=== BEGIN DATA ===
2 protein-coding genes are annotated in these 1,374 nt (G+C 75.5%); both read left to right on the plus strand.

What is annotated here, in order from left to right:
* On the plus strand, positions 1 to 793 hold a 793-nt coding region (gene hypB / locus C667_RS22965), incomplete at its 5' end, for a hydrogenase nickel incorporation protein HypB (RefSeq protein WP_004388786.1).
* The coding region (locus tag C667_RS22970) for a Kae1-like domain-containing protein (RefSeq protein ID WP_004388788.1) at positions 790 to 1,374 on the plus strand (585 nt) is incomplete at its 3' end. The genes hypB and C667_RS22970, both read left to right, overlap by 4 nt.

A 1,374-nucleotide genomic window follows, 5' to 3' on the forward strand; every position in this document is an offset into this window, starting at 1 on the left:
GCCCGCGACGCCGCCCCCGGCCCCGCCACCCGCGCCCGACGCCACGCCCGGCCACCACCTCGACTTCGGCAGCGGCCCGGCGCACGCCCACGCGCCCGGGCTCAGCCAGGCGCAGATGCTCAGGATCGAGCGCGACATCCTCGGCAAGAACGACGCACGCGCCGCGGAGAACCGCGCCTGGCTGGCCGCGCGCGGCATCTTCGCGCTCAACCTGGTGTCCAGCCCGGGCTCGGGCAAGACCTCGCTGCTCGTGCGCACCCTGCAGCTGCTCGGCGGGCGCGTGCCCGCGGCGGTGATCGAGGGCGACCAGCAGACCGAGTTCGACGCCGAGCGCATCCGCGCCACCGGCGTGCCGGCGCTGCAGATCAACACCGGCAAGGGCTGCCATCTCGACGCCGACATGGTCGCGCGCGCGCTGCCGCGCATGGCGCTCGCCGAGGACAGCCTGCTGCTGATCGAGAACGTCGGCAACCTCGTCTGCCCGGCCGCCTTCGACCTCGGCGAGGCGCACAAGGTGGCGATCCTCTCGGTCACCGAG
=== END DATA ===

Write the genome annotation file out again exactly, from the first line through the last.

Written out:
2 protein-coding genes are annotated in these 1,374 nt (G+C 75.5%); both read left to right on the plus strand.

What is annotated here, in order from left to right:
* On the plus strand, positions 1 to 793 hold a 793-nt coding region (gene hypB / locus C667_RS22965), incomplete at its 5' end, for a hydrogenase nickel incorporation protein HypB (RefSeq protein WP_004388786.1).
* The coding region (locus tag C667_RS22970) for a Kae1-like domain-containing protein (RefSeq protein ID WP_004388788.1) at positions 790 to 1,374 on the plus strand (585 nt) is incomplete at its 3' end. The genes hypB and C667_RS22970, both read left to right, overlap by 4 nt.

A 1,374-nucleotide genomic window follows, 5' to 3' on the forward strand; every position in this document is an offset into this window, starting at 1 on the left:
GCCCGCGACGCCGCCCCCGGCCCCGCCACCCGCGCCCGACGCCACGCCCGGCCACCACCTCGACTTCGGCAGCGGCCCGGCGCACGCCCACGCGCCCGGGCTCAGCCAGGCGCAGATGCTCAGGATCGAGCGCGACATCCTCGGCAAGAACGACGCACGCGCCGCGGAGAACCGCGCCTGGCTGGCCGCGCGCGGCATCTTCGCGCTCAACCTGGTGTCCAGCCCGGGCTCGGGCAAGACCTCGCTGCTCGTGCGCACCCTGCAGCTGCTCGGCGGGCGCGTGCCCGCGGCGGTGATCGAGGGCGACCAGCAGACCGAGTTCGACGCCGAGCGCATCCGCGCCACCGGCGTGCCGGCGCTGCAGATCAACACCGGCAAGGGCTGCCATCTCGACGCCGACATGGTCGCGCGCGCGCTGCCGCGCATGGCGCTCGCCGAGGACAGCCTGCTGCTGATCGAGAACGTCGGCAACCTCGTCTGCCCGGCCGCCTTCGACCTCGGCGAGGCGCACAAGGTGGCGATCCTCTCGGTCACCGAG